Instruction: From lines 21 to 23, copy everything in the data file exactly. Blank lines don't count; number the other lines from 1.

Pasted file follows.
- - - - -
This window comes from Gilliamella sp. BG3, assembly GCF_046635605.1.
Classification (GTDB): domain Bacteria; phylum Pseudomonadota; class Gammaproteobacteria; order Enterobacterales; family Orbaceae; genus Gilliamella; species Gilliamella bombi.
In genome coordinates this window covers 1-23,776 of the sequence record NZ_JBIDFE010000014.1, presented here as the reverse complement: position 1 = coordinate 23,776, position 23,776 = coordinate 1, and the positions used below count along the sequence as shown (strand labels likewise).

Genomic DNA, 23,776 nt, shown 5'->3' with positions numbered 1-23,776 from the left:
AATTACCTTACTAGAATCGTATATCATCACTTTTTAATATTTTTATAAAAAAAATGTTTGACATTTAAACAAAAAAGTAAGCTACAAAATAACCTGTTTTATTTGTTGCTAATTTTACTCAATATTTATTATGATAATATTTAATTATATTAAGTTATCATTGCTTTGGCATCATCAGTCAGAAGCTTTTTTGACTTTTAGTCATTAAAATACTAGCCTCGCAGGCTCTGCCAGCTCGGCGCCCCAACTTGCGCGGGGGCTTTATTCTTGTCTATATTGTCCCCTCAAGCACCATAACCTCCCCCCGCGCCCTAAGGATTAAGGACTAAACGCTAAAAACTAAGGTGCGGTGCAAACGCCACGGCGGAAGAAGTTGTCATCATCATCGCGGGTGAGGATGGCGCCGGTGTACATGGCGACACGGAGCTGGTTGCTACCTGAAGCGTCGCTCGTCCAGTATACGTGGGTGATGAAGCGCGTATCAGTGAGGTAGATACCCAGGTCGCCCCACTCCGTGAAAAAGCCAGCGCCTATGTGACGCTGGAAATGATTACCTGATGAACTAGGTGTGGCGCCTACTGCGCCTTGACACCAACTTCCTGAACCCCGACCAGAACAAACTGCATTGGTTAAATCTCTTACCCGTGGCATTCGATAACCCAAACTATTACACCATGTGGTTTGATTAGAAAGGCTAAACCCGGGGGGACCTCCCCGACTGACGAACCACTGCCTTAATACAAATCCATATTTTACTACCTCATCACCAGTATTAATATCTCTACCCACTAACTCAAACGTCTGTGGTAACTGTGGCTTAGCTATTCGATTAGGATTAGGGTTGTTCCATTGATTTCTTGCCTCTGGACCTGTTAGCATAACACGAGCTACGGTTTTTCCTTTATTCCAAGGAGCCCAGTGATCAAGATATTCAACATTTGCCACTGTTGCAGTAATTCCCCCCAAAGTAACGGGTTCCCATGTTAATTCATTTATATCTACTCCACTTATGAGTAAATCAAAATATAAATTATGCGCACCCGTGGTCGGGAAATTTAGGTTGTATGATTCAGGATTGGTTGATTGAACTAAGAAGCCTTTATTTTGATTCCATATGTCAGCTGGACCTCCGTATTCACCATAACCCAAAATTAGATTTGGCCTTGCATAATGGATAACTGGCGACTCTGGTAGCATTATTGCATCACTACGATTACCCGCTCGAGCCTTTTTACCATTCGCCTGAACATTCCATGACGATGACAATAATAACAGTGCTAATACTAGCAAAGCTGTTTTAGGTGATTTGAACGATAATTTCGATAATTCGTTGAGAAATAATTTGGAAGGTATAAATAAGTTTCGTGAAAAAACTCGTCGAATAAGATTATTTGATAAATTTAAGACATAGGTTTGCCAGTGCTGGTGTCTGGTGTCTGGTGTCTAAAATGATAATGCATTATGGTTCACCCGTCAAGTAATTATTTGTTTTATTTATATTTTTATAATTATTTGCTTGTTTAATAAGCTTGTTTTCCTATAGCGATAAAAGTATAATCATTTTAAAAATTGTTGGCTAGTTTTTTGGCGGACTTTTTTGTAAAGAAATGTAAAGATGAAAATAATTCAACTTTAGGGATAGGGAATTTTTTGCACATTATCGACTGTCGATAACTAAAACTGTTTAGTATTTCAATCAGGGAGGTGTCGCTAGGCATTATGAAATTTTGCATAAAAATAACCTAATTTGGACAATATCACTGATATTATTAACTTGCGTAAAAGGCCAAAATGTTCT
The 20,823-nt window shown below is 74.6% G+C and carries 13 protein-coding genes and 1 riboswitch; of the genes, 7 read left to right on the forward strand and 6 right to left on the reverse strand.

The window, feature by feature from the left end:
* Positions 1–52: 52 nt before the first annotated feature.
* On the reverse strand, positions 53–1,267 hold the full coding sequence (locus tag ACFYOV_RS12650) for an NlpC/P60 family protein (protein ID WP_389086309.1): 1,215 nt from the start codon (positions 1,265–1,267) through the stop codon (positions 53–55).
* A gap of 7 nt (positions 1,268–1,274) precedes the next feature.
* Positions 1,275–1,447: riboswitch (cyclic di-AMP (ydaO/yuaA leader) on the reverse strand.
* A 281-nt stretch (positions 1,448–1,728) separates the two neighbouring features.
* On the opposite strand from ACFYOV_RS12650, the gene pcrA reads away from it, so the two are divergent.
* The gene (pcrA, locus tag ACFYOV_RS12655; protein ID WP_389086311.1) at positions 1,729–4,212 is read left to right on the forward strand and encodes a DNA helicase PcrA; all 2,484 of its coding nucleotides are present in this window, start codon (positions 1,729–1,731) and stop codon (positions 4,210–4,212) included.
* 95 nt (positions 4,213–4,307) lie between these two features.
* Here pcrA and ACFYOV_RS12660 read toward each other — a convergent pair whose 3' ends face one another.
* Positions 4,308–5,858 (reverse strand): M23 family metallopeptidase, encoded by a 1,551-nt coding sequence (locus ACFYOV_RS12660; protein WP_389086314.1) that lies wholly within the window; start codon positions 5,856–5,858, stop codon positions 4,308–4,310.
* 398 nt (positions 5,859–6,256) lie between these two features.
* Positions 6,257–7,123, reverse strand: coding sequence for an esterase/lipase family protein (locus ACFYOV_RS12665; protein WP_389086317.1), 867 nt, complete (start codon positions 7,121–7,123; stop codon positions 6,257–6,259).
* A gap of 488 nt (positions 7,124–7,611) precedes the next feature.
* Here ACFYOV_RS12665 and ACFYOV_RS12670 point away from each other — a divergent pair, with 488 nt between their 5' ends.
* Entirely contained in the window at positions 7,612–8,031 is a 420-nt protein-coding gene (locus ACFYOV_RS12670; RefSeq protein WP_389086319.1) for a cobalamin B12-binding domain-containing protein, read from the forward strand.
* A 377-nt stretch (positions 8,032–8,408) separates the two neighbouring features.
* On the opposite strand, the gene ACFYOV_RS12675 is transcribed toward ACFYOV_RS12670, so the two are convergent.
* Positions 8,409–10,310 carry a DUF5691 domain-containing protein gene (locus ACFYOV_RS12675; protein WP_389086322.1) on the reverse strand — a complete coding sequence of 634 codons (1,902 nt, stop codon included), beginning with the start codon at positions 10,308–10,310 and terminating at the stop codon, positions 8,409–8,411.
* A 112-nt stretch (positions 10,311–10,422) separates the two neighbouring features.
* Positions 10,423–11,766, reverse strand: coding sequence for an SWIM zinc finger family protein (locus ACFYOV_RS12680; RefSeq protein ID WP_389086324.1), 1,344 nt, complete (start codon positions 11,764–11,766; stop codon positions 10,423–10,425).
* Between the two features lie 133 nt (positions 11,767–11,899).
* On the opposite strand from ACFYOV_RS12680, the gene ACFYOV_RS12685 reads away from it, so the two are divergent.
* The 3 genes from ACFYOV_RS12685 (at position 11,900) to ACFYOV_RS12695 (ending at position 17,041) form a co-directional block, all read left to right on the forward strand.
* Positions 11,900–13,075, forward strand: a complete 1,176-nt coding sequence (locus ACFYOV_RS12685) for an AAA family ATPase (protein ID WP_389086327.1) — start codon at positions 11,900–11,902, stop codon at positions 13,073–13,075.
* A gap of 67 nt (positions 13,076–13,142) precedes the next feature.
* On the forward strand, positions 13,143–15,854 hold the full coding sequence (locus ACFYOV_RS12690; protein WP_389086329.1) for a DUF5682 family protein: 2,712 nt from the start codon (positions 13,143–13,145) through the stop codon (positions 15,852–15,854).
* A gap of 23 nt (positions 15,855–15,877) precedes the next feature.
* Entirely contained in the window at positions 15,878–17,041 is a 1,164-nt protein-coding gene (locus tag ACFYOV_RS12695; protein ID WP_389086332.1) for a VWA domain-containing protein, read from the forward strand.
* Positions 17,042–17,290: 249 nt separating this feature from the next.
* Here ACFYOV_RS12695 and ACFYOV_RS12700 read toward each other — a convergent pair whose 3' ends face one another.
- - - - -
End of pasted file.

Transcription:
* Here ACFYOV_RS12665 and ACFYOV_RS12670 point away from each other — a divergent pair, with 488 nt between their 5' ends.
* Entirely contained in the window at positions 7,612–8,031 is a 420-nt protein-coding gene (locus ACFYOV_RS12670; RefSeq protein WP_389086319.1) for a cobalamin B12-binding domain-containing protein, read from the forward strand.
* A 377-nt stretch (positions 8,032–8,408) separates the two neighbouring features.